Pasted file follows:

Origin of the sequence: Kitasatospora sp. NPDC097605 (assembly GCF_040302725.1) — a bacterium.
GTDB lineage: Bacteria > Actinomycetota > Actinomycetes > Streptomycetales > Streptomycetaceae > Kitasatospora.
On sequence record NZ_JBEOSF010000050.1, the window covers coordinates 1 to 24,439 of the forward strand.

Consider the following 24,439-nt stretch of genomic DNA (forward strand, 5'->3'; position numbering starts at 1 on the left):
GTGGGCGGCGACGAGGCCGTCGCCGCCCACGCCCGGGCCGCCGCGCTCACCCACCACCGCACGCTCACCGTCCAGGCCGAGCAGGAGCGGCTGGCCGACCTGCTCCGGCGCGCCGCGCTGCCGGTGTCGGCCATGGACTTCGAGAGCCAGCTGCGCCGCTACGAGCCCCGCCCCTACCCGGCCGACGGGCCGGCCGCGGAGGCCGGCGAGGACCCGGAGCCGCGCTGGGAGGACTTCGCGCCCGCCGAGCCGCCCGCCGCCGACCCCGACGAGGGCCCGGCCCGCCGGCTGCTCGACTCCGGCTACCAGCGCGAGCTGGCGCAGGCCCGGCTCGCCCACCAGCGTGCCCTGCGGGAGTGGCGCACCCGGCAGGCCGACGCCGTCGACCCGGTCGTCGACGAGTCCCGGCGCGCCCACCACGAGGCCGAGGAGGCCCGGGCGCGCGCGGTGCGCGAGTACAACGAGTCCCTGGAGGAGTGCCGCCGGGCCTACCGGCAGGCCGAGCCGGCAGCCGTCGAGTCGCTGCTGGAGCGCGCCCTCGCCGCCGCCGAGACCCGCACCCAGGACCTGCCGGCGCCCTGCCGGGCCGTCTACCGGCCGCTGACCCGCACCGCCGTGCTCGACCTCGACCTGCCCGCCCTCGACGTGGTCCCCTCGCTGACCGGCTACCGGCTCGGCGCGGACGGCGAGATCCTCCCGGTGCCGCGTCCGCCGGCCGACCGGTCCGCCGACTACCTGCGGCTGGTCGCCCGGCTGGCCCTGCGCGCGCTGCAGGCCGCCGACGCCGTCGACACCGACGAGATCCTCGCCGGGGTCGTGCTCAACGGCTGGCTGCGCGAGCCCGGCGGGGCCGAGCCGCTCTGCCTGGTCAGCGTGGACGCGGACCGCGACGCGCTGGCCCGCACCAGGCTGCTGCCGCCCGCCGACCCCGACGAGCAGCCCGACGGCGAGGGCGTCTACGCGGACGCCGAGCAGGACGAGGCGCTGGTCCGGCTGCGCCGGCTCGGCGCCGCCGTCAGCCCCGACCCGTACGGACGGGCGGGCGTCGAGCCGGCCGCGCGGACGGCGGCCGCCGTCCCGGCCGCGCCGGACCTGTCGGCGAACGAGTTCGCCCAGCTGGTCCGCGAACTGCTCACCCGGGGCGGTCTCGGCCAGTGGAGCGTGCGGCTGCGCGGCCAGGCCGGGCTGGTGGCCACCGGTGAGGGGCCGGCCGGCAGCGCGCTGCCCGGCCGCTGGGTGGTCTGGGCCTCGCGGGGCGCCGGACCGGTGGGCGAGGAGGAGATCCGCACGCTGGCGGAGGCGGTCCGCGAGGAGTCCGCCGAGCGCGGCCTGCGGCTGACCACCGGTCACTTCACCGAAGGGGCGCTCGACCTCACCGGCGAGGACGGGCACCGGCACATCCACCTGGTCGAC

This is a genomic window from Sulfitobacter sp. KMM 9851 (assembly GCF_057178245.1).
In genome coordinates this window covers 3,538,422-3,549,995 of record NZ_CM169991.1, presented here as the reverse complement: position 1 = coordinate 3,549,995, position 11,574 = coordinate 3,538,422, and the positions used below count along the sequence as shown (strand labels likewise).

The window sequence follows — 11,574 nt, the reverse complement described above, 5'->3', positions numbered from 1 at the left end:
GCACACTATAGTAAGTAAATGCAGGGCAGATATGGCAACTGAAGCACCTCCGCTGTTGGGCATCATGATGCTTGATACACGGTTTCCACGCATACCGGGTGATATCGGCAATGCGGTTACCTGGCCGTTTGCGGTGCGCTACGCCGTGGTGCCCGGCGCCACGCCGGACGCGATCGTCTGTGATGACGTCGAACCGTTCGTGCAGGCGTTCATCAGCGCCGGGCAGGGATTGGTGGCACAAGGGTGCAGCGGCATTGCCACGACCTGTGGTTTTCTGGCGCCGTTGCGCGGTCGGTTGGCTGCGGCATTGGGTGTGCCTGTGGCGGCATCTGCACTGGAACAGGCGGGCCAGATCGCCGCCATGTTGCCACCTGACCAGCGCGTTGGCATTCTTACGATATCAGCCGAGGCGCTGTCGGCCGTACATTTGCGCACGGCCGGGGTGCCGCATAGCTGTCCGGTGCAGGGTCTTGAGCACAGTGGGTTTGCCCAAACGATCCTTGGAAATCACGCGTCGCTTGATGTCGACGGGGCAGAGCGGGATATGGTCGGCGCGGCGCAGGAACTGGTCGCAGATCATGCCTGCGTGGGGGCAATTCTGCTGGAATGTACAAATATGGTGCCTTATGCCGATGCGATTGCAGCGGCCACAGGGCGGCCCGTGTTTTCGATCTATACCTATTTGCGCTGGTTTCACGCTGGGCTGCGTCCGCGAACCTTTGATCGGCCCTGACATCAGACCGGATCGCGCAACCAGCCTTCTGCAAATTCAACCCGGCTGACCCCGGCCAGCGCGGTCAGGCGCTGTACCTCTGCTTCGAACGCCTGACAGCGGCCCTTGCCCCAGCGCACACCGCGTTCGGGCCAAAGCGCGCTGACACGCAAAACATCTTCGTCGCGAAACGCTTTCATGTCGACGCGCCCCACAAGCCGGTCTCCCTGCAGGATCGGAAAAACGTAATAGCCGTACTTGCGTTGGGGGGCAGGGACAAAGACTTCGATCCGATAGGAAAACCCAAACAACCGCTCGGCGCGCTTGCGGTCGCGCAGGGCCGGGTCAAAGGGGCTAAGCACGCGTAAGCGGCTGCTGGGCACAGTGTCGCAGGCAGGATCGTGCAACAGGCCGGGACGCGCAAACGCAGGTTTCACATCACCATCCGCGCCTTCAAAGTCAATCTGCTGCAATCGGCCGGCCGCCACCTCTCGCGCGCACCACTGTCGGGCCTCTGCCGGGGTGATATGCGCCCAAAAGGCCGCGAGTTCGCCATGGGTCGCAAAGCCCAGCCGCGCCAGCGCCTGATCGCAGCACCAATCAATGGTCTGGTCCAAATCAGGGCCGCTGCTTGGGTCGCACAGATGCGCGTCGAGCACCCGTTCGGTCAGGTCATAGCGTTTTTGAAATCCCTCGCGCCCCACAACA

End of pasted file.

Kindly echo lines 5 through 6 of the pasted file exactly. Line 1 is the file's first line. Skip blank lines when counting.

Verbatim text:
GTGGGCGGCGACGAGGCCGTCGCCGCCCACGCCCGGGCCGCCGCGCTCACCCACCACCGCACGCTCACCGTCCAGGCCGAGCAGGAGCGGCTGGCCGACCTGCTCCGGCGCGCCGCGCTGCCGGTGTCGGCCATGGACTTCGAGAGCCAGCTGCGCCGCTACGAGCCCCGCCCCTACCCGGCCGACGGGCCGGCCGCGGAGGCCGGCGAGGACCCGGAGCCGCGCTGGGAGGACTTCGCGCCCGCCGAGCCGCCCGCCGCCGACCCCGACGAGGGCCCGGCCCGCCGGCTGCTCGACTCCGGCTACCAGCGCGAGCTGGCGCAGGCCCGGCTCGCCCACCAGCGTGCCCTGCGGGAGTGGCGCACCCGGCAGGCCGACGCCGTCGACCCGGTCGTCGACGAGTCCCGGCGCGCCCACCACGAGGCCGAGGAGGCCCGGGCGCGCGCGGTGCGCGAGTACAACGAGTCCCTGGAGGAGTGCCGCCGGGCCTACCGGCAGGCCGAGCCGGCAGCCGTCGAGTCGCTGCTGGAGCGCGCCCTCGCCGCCGCCGAGACCCGCACCCAGGACCTGCCGGCGCCCTGCCGGGCCGTCTACCGGCCGCTGACCCGCACCGCCGTGCTCGACCTCGACCTGCCCGCCCTCGACGTGGTCCCCTCGCTGACCGGCTACCGGCTCGGCGCGGACGGCGAGATCCTCCCGGTGCCGCGTCCGCCGGCCGACCGGTCCGCCGACTACCTGCGGCTGGTCGCCCGGCTGGCCCTGCGCGCGCTGCAGGCCGCCGACGCCGTCGACACCGACGAGATCCTCGCCGGGGTCGTGCTCAACGGCTGGCTGCGCGAGCCCGGCGGGGCCGAGCCGCTCTGCCTGGTCAGCGTGGACGCGGACCGCGACGCGCTGGCCCGCACCAGGCTGCTGCCGCCCGCCGACCCCGACGAGCAGCCCGACGGCGAGGGCGTCTACGCGGACGCCGAGCAGGACGAGGCGCTGGTCCGGCTGCGCCGGCTCGGCGCCGCCGTCAGCCCCGACCCGTACGGACGGGCGGGCGTCGAGCCGGCCGCGCGGACGGCGGCCGCCGTCCCGGCCGCGCCGGACCTGTCGGCGAACGAGTTCGCCCAGCTGGTCCGCGAACTGCTCACCCGGGGCGGTCTCGGCCAGTGGAGCGTGCGGCTGCGCGGCCAGGCCGGGCTGGTGGCCACCGGTGAGGGGCCGGCCGGCAGCGCGCTGCCCGGCCGCTGGGTGGTCTGGGCCTCGCGGGGCGCCGGACCGGTGGGCGAGGAGGAGATCCGCACGCTGGCGGAGGCGGTCCGCGAGGAGTCCGCCGAGCGCGGCCTGCGGCTGACCACCGGTCACTTCACCGAAGGGGCGCTCGACCTCACCGGCGAGGACGGGCACCGGCACATCCACCTGGTCGAC

This is a genomic window from Sulfitobacter sp. KMM 9851 (assembly GCF_057178245.1).